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Indian scientists urged to speak out about pseudoscience

Cancelled astrology workshop prompts calls for researchers to be vigilant about stamping out unscientific beliefs.

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Scientists taking part in India's march for science in August were protesting against the spread of anti-science beliefs, superstitions and myths.

A leading Indian science-advocacy group is urging the country’s researchers to speak out against pseudoscience, which it fears has gained a foothold in the past few years, partly through support from some agencies of the Indian government.

The call to arms, made by the non-profit Breakthrough Science Society, comes after some members of an alumni association of the prestigious Indian Institute of Science (IISc), Bangalore, planned a workshop on astrology at the IISc for 25–26 November.

Strong backlash from scientists resulted in the event being cancelled on 28 October. The society’s general secretary, Soumitro Banerjee, says that it would be “detrimental to Indian science” for researchers to remain neutral on such issues. “India’s scientific community must be proactive in propagating a scientific bent of mind,” says Banerjee, a physicist at the Indian Institute of Science Education and Research Kolkata.

Timeline of events

Two days before the alumni association cancelled the workshop, dozens of scientists signed letters to the IISc director, Anurag Kumar, objecting to the workshop. The IISc director and the faculty were not involved in organizing the workshop.

Muthya Ravindra, a computer scientist and president of the alumni association, says that the event, organized by one of its members, was still under discussion when “due to some miscommunications”, e-mails promoting the event were sent out.

But Ravindra says that despite criticism from scientists and other academics, people widely believe in astrology and seek its advice in newspapers, magazines and on television. He is unsure what role scientists should play in educating society on the dangers such practices may have. “It is very confusing to me whether we as scientists [should] criticize or take some part in finding a solution,” he says.

India’s ruling party, the conservative Bharatiya Janata Party (BJP) has shown support for giving astrology a place in universities. In 2001, then-science minister of the BJP-led coalition government Murli Manohar Joshi took steps to allow public universities to include astrology classes in curricula. However, the Indian government and science ministry did not have a role in the IISc alumni association’s planned astrology workshop.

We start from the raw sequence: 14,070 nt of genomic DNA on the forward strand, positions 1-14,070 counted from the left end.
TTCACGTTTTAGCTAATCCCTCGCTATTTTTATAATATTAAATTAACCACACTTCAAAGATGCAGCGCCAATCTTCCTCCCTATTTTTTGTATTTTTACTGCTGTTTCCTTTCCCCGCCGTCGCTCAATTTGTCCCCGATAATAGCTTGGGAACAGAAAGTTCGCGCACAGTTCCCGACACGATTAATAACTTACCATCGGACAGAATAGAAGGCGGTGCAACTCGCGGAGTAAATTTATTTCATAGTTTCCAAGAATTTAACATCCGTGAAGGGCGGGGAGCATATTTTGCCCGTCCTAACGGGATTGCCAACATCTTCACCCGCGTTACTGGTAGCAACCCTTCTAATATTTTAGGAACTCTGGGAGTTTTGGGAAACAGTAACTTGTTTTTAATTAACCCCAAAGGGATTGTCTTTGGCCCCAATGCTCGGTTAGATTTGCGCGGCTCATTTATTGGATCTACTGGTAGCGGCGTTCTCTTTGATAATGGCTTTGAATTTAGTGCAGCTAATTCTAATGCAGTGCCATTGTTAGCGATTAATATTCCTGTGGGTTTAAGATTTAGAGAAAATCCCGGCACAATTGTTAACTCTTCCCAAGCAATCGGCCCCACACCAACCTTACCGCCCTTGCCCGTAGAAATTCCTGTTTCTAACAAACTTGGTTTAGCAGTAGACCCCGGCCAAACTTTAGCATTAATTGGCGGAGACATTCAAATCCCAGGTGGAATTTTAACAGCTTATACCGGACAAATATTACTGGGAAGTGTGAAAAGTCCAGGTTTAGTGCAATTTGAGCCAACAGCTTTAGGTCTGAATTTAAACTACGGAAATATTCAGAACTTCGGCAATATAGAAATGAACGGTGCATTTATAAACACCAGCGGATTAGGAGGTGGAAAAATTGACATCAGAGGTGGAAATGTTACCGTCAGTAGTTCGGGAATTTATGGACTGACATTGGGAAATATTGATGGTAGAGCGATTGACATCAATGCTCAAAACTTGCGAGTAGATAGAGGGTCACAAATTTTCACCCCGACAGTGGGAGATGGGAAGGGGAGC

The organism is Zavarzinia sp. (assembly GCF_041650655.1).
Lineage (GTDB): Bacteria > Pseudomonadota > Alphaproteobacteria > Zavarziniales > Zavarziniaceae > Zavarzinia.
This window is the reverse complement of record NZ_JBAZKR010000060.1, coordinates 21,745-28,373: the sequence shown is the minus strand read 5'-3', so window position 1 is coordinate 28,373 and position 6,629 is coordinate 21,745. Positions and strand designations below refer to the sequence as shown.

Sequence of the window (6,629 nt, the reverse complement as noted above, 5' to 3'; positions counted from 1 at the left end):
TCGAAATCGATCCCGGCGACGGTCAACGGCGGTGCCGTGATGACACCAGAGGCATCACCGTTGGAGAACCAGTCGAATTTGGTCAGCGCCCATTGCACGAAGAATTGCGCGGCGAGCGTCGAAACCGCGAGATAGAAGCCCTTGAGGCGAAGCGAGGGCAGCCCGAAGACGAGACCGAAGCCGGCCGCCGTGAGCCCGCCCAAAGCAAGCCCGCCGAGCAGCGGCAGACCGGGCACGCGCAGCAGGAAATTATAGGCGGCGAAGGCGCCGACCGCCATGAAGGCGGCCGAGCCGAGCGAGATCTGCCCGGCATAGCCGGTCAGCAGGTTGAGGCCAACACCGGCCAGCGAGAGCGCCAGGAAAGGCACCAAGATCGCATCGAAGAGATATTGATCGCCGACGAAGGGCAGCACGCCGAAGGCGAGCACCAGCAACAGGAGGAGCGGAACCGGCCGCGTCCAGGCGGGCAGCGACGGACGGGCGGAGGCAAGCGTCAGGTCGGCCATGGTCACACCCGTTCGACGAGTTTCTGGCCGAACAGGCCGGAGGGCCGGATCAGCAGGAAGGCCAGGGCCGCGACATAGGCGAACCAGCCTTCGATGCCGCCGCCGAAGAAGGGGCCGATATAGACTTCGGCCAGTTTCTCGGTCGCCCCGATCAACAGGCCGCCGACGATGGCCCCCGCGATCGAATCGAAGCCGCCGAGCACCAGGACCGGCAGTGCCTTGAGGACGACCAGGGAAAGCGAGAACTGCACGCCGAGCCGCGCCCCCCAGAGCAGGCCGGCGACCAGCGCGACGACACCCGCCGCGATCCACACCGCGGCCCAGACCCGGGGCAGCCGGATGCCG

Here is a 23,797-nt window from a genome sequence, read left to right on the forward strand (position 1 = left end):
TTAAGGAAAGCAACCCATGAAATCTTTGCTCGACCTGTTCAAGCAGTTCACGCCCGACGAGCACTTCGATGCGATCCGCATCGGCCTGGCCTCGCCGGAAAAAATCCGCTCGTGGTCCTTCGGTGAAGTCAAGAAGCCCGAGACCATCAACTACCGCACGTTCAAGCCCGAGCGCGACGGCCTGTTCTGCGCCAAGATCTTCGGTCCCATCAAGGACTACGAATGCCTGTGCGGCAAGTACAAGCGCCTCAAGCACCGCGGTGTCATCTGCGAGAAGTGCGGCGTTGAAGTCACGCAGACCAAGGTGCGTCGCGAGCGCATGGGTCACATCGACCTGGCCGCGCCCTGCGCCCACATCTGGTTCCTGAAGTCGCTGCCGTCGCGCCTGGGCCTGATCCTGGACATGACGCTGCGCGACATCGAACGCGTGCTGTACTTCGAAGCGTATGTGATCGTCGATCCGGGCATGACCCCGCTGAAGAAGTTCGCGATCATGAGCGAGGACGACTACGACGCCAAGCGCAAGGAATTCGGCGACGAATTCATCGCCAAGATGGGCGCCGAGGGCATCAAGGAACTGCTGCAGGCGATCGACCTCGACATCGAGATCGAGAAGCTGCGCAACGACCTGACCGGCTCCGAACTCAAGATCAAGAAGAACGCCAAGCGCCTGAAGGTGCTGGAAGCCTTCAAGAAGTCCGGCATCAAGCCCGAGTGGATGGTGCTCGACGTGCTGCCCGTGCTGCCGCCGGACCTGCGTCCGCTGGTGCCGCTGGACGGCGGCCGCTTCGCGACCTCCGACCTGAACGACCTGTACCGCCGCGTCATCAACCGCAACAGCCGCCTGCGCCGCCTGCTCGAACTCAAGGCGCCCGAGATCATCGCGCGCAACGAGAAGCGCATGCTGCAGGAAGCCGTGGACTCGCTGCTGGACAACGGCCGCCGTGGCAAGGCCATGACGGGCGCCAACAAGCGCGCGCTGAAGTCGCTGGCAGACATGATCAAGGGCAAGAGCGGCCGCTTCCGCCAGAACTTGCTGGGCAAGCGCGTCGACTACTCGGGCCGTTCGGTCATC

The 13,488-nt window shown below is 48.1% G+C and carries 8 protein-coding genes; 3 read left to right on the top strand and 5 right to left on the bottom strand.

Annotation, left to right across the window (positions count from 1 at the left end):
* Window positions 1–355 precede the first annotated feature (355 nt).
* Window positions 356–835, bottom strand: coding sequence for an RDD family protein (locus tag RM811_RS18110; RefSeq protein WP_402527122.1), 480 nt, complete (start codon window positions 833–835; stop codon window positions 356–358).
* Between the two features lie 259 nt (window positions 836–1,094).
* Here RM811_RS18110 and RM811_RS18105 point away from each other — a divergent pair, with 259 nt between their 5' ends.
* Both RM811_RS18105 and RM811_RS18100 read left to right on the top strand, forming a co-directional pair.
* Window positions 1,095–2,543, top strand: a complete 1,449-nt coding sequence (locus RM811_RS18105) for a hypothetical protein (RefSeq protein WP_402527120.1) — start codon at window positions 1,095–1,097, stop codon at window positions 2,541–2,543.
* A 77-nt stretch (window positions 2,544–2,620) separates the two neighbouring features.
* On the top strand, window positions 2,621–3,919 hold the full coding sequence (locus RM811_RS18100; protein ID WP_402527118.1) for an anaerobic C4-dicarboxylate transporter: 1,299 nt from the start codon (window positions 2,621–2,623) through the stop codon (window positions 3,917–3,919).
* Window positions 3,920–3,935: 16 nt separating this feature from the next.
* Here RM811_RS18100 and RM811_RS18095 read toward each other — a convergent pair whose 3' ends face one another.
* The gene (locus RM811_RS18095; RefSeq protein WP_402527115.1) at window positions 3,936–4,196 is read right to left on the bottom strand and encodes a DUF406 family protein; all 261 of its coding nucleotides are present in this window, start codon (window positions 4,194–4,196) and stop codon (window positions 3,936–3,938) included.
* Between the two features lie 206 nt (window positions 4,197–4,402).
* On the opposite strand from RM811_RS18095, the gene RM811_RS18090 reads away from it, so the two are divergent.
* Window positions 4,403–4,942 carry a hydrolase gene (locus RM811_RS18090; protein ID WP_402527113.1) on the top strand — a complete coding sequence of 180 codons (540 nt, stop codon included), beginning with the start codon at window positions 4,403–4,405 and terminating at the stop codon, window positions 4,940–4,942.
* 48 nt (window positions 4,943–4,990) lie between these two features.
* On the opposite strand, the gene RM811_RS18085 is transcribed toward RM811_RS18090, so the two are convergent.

Pseudoscience debate

Alarm in the Indian scientific community over anti-science policies and programmes has been brewing for some time. Several scientists who spoke with Nature are reluctant to comment publicly about it for fear of jeopardizing their jobs. Others took part in the March for Science organized by the 7,000-member Breakthrough Science Society in August in around 40 Indian cities, in part to protest the government’s support for ideas not yet backed by science. One area of concern, says Banerjee, is the government’s push for a national research programme on the health and other benefits of a combination of five cow products, known as panchgavya.

The Indian Institute of Technology (IIT), Delhi, hosted a two-day workshop last December to discuss ways to validate research on panchgavya, which was supported by India’s Department of Science and Technology, Department of Biotechnology, and Council of Scientific and Industrial research (CSIR), and inaugurated by India’s science minister Harsh Vardhan.

According to IIT Delhi’s website, Vardhan, who is a physician, “emphasised that use of panchgavya in practice and in daily routines will help to address the pressing global issues like climate change, resistance development, malnourishment, global health etc”.

Following the workshop, India’s science ministry formed a national steering committee to initiate a national programme on the topic.

Supporters of this research say that cow products should be considered part of India’s vast traditional knowledge base. But critics say that such unverified theories are pseudoscience, and that singling out the benefits of cow products is part of a larger political agenda by Hindus, for whom the cow is a sacred animal.

They also argue that research on topics such as panchgavya should be handled in a neutral manner rather than as a way of promoting traditional knowledge. Rahul Siddharthan, a computation biologist at the Institute of Mathematical Sciences in Chennai, says that the government must accept that any research involving traditional hypotheses about health could potentially refute those hypotheses. “Refutability is the essence of science,” he says.

Journal name:
Nature
DOI:
doi:10.1038/nature.2017.22957

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